L.A.Kevin has made some nice suggestions for a clog-proof breather but I'm thinking of a different approach. TBA.

Re: 1928 Ariel Model C [Re: BSA_WM20] #746622 08/24/18 4:08 pm
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Hello MM & everyone,

I was reading through this long story of your 1928 Ariel and first of all - congratulations choosing that classic bike :-) and moreover getting into Cannonball! Fingers crossed all goes well for you and your Ariel! Will definitely follow your Instagram post.

I have noticed that one of the things you were sorting was the shock absorber. I see on the photos you have originally the 23T and you have purchased a 19T. However, what I haven’t found is wheather you have tried to fit this 19T one in?
The reason asking is that I see from the photo it is actually a shock absorber produced in our company based in Czech Republic BUT the one you purchased is designated for Ariels 1929. The shock absorber for 1928 looks slightly different (we do produce them as well).
So I wanted to ask how did you managed to fit it in (if so) and if it works OK for you?

Just adding on the spring topic (the spring that goes onto the shock absorber 1929) - we have managed to make a little serie of them and we do sell it as a 1 piece .. as we know it’s needed for the oldtimers lovers - so as we are - currently working on Ariel 1929 renovation :-)

Hanka


Re: 1928 Ariel Model C [Re: Esha-Metalworks] #746623 08/24/18 4:34 pm
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Originally Posted by Esha-Metalworks
BUT the one you purchased is designated for Ariels 1929.
Oh no! The sprocket I purchased was listed by the Slovak Ariel Club as fitting 1927-193? (i.e. through some undefined date in the 1930s). No, I haven't tried fitting it so all I know is it looks like the sprocket presently hidden under the primary cover. In light of your post I assume the 1929 sprocket has different internal splines(?).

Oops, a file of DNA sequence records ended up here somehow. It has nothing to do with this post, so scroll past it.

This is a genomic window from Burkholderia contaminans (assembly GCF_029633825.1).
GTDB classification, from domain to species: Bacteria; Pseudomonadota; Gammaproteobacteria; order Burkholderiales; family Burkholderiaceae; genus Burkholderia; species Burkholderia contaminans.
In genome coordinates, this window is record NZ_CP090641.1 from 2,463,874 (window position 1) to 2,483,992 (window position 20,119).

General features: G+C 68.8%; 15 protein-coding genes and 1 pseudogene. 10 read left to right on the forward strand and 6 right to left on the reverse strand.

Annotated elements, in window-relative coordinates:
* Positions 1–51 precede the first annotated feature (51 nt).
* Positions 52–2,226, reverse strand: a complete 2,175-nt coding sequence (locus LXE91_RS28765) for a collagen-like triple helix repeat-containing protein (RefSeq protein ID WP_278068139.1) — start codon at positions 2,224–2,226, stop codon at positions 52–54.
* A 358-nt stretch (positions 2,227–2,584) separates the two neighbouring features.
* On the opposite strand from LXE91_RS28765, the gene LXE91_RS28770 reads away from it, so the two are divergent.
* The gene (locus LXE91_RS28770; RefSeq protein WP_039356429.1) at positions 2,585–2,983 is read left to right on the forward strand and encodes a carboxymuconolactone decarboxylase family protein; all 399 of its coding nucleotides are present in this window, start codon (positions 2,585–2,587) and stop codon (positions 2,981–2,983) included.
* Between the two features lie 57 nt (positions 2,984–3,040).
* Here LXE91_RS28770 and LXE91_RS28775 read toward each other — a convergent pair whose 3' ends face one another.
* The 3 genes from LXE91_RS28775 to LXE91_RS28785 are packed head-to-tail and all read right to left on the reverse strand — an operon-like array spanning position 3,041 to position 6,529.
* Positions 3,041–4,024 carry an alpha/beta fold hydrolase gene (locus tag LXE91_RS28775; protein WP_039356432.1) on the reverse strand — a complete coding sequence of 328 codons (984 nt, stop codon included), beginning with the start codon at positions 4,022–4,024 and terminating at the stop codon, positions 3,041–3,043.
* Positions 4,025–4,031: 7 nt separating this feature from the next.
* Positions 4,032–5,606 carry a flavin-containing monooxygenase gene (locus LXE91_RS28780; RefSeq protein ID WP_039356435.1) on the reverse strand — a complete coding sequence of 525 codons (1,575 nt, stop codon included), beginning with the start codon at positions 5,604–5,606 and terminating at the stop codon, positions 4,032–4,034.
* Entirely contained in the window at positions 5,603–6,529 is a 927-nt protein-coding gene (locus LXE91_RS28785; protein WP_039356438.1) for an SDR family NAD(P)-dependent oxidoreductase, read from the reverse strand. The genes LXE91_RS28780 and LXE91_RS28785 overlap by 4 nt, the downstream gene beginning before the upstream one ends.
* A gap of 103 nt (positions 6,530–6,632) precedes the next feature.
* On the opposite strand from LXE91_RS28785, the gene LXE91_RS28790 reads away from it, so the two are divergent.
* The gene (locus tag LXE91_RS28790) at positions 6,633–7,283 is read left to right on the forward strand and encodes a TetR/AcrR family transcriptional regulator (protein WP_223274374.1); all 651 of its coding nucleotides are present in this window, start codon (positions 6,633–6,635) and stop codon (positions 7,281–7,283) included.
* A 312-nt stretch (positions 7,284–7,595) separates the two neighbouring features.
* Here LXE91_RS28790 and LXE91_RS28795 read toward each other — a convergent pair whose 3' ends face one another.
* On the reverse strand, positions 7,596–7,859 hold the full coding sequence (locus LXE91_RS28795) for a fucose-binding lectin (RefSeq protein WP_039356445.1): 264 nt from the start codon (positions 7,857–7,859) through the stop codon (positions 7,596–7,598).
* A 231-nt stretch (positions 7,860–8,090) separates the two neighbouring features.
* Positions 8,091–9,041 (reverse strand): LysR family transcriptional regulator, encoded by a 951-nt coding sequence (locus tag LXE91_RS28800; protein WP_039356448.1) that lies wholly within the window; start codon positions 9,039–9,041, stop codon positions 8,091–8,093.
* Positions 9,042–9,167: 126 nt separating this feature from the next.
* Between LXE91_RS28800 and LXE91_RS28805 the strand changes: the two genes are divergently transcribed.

It's a good thing the present 23T had no trouble getting me to the top of the 8000 ft. mountain a few days ago because it sounds like it will be on the bike the entire trip. I would like to have the 19T on hand, just in case it's needed on the Cannonball, and to switch to once the ride is over in order to have more reasonable gearing for normal use. If you sell them, and take Paypal, and could ship it immediately, please click on my name and send me a Private Message with the details. Basically, there are two weeks to make it to my house so I could take it with me and, even if it doesn't, it would be here for my use after the event is over. Thanks!

Re: 1928 Ariel Model C [Re: Magnetoman] #746669 08/25/18 3:27 am
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The shipper called this morning to offer to offer a different routing, via New York and from there to the Harley dealer in Portland who is serving as the receiving department for the start of the Cannonball. However, my bike had to in the crate and ready to go, which it wasn't (and still isn't). So, we're sticking with the original plan of it being picked up on Monday and shipped to Boston for pickup by my teammates. This also means things are getting down to the wire, with just two more days to finish everything and close up the crate.

I'm very happy with the new seat location. Of course, this is theoretical happiness because I haven't ridden it and, at this point, won't be riding it until it's in Maine.. On the same topic, my padded bicycle shorts arrived today.

Reading the rules again we're allowed only one speedometer and one odometer so it's just as well the bicycle speedometers didn't work.

I machined a holder for positioning one of the large diameter lenses I bought over the oil cup. A simple spherical lens of that focal length has a fair amount of aberration so I offset it to place the center of the lens over the region of interest to me, i.e. the place on the screen where the drops will hit. It looks like I over-offset it a little, but I went back to check after I originally uploaded this post and the apparent over-offset is due to the camera position. The white nylon looks a little out of place but I'm not sure paint would adhere very well. I might paint it anyway.

Attached Files
OilCupLens01.jpg (60.52 KB, 528 downloads)
OilCupLens02.jpg (70.7 KB, 522 downloads)
Last edited by Magnetoman; 08/25/18 3:39 am.
Re: 1928 Ariel Model C [Re: Magnetoman] #746671 08/25/18 3:43 am
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Suggestion... Instead of paint, black heat shrink.